The International Statistical Institute gave a committee headed by Dr. Jacques
Bertillon (1851-1922) the task of drawing up a classification of diseases. This
committee presented its report in 1893 at Chicago.
This classification system was based on one revised in 1885 and used by the City of Paris, which was itself a mixture of English, German and Swiss classifications. Bertillon's Classification was in three separate forms:
A short classification with 44 titles
A second classification with 99 titles and
a third classification with 161 titles.
The first revision (ICD1) was produced by Bertillon in 1900 and had 192 codes, one of which was a subdivision.
Further revisions under Bertillon were produced in 1910 and 1920; the coding was revised again in 1929 and 1938.
With the sixth revison in 1948 new opportunities were taken with the approval of a comprehensive list for both mortality and morbidity; an International set of rules for determining 'Underlying Cause of Death' was agreed. The seventh revision under the World Health Organisation came in 1955.
The eighth revision came in 1965 (ICD8) now clearly dividing diseases into
chapters, grouping main diseases together with three digit codes, a fourth digit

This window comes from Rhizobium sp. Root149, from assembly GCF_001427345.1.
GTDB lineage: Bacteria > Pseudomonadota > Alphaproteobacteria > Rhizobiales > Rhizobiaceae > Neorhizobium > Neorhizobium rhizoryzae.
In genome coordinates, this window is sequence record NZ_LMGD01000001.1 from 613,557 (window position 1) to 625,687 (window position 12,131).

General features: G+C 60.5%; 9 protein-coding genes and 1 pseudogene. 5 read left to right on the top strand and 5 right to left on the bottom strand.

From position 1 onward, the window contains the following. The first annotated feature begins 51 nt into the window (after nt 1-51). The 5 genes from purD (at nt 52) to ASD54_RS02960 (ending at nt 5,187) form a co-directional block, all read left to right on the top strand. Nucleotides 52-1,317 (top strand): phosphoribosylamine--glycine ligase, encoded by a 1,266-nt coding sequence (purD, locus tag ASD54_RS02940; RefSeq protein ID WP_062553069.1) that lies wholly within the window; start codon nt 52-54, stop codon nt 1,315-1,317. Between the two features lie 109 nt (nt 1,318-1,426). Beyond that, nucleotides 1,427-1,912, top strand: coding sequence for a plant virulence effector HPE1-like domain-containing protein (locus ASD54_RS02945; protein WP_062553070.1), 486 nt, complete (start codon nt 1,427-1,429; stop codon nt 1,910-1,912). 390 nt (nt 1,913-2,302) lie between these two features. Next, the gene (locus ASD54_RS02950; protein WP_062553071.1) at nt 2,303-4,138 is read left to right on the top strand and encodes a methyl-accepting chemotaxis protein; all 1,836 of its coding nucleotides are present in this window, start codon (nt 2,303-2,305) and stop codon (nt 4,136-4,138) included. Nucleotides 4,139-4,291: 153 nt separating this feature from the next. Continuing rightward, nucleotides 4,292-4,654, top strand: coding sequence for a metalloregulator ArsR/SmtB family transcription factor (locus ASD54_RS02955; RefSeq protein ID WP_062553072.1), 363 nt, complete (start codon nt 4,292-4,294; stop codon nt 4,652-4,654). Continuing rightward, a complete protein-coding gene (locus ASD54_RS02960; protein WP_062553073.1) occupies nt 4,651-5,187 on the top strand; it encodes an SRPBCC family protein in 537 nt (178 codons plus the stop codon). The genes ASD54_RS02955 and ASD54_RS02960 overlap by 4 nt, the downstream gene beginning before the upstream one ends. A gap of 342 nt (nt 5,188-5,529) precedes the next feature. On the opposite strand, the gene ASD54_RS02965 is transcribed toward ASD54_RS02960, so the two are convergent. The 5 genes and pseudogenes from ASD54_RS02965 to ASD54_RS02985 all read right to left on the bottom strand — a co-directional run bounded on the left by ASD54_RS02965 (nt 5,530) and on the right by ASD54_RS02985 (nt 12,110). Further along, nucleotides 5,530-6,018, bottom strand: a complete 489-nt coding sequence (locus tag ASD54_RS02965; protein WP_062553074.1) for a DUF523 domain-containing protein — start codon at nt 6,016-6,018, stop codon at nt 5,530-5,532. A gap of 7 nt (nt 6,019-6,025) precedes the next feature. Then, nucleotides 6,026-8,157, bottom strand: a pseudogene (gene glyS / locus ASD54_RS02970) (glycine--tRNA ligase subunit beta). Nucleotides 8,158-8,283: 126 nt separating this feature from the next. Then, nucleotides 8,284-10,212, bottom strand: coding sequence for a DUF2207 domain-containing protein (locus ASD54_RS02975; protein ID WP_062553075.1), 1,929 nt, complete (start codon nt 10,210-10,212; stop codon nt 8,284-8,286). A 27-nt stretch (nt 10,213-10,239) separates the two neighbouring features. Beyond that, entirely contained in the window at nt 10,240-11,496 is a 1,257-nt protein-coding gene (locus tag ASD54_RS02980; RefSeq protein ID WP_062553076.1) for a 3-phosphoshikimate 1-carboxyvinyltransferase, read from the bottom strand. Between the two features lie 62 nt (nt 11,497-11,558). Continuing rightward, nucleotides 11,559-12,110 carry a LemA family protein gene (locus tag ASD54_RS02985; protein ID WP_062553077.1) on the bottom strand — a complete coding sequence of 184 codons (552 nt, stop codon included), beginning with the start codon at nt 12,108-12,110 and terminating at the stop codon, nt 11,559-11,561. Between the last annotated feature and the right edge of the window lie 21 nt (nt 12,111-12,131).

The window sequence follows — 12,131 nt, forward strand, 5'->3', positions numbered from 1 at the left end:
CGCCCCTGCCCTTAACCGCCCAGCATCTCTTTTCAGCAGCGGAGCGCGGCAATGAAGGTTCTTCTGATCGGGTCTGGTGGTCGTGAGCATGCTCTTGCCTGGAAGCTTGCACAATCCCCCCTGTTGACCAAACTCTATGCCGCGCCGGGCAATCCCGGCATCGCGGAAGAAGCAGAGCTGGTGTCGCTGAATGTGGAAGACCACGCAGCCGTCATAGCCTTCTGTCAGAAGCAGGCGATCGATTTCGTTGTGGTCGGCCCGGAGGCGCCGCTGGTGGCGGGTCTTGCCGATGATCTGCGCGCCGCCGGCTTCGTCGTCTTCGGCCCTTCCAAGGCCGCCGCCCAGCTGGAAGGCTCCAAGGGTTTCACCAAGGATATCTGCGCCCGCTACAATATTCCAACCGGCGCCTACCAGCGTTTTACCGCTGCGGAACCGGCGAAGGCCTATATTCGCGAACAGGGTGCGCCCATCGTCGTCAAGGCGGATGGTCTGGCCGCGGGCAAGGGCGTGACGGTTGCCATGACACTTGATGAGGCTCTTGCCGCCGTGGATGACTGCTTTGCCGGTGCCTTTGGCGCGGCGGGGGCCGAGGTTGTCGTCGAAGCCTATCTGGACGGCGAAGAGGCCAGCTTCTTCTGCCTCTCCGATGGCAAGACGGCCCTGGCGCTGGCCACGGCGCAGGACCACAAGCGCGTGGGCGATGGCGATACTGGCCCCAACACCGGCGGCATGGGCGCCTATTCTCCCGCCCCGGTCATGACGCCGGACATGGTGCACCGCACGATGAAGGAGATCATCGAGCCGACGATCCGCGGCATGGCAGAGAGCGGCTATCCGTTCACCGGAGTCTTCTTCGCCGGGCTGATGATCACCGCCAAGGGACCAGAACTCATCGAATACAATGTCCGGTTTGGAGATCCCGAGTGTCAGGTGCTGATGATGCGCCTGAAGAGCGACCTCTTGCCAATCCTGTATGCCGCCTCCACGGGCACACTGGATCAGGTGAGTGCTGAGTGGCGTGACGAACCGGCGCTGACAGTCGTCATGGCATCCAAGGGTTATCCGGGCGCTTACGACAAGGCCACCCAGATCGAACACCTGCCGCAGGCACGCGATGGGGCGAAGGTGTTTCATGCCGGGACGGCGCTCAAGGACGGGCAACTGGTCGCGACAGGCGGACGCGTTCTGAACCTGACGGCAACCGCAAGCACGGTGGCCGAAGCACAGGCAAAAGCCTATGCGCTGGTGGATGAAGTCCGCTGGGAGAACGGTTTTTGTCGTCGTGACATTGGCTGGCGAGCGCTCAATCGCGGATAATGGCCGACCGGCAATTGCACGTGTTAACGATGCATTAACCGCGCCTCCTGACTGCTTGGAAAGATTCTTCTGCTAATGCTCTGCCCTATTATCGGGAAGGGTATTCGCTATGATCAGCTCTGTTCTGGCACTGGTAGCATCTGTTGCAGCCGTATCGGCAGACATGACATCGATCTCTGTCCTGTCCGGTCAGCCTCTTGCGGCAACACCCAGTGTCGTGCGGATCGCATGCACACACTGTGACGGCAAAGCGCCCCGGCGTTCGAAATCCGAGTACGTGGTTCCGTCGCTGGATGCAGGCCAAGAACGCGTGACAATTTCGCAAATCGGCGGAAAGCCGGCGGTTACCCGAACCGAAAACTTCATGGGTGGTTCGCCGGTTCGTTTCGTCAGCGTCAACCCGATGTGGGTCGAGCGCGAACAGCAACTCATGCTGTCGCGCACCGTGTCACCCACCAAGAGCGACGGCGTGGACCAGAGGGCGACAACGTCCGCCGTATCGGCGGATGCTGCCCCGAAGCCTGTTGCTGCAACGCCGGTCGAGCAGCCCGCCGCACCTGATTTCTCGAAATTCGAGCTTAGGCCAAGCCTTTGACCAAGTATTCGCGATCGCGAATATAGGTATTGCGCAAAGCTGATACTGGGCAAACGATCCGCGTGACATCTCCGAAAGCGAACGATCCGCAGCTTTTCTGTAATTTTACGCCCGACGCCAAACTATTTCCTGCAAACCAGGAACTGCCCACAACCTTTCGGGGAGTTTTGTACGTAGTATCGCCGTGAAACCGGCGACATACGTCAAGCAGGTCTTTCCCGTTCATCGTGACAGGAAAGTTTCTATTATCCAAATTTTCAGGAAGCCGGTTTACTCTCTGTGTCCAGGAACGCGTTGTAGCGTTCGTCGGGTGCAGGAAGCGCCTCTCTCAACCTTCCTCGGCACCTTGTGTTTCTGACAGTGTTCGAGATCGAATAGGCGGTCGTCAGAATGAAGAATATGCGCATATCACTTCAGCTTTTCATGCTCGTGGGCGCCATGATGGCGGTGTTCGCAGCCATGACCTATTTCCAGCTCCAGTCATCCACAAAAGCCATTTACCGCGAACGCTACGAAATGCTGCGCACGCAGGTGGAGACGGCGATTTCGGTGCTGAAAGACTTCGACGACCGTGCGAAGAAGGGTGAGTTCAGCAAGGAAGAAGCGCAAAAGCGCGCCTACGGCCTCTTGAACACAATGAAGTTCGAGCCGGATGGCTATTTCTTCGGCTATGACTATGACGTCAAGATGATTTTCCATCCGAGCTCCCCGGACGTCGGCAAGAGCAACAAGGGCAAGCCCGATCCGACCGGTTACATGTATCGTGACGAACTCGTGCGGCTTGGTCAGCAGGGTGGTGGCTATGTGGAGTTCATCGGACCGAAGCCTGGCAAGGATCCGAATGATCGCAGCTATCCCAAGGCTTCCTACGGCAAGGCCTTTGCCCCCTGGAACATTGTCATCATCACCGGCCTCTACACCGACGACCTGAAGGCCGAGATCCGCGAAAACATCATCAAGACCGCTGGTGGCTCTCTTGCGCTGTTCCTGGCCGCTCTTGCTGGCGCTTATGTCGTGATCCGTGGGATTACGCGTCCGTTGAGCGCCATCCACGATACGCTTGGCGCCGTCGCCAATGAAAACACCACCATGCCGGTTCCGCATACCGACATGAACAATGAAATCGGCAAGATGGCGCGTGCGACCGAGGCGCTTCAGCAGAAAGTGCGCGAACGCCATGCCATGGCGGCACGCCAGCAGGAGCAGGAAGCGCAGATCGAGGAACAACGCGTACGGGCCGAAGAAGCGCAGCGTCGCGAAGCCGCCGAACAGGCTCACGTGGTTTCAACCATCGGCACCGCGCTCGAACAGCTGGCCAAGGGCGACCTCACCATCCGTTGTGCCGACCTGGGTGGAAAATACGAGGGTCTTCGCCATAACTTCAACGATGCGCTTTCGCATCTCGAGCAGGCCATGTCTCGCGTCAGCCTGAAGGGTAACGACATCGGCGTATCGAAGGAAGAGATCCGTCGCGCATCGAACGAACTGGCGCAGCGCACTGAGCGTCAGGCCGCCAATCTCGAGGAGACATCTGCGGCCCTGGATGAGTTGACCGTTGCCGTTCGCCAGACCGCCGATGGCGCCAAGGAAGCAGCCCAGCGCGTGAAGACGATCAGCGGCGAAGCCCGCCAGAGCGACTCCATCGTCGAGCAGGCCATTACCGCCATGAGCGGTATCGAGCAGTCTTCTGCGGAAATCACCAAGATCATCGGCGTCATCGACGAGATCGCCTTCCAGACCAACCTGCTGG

allowed further detail of the conditions to be recorded. Thus Chapter VII is
headed 'Diseases of the Circulatory System' and is coded between 390 and 459.
Within this, code 441 shows the main heading for this coding as 'Aortic Aneurysm
(non-syphilitic)' with subdivision 0 (441.0) as 'Dissecting aneurysm of aorta
(any part), subdivision 1 (441.1) as 'Thoracic', while subdivision 2 (441.2)
refers to an Abdominal Aortic Aneurysm.
LS data for 1971 to 1980 uses ICD8 codes.
The ninth revision came in 1975 and was adopted for LS use from 1981. Both
revisions eight and nine had seventeen chapters, however revision nine codes
could be more finely divided and not all major headings corresponded (e.g. 264
and 265), care must therefore be taken when grouping disease codes from different
ICD revisions to ensure that they match correctly.
In the LS the ICD9 code is stored in two variables ucde3dde (first 3 digits) and ucdexdde (fourth digit) until 1993 when a new variable (icd9ude) was introduced which holds all four digits of the relevant code.
ICD10 was endorsed by WHO in 1990 and adopted for use in 1994 but did not come into use in the LS until 2001. ICD10 has twenty two chapters and a completely different alpha-numeric coding system. An initial letter is followed by two digits giving a main classification, a third digit then further subdivides the disease.
As an example: codes I10 to I15 represent Hypertensive diseases and I13.1 is specifically Hypertensive heart and renal disease with renal failure. Users of the LS should be aware that the decimal point shown here is not used and the stored code in this case would be I131.
It was agreed, when preparing the 10th edition, that 10 years between revisions was not long enough for the previous revision to 'prove itself', or for its advantages and shortcomings really to reveal themselves. ICD10 has been updated a number of times to take account of new conditions / diseases as they have become recognised. However the main body of the ICD10 classification has remained unchanged.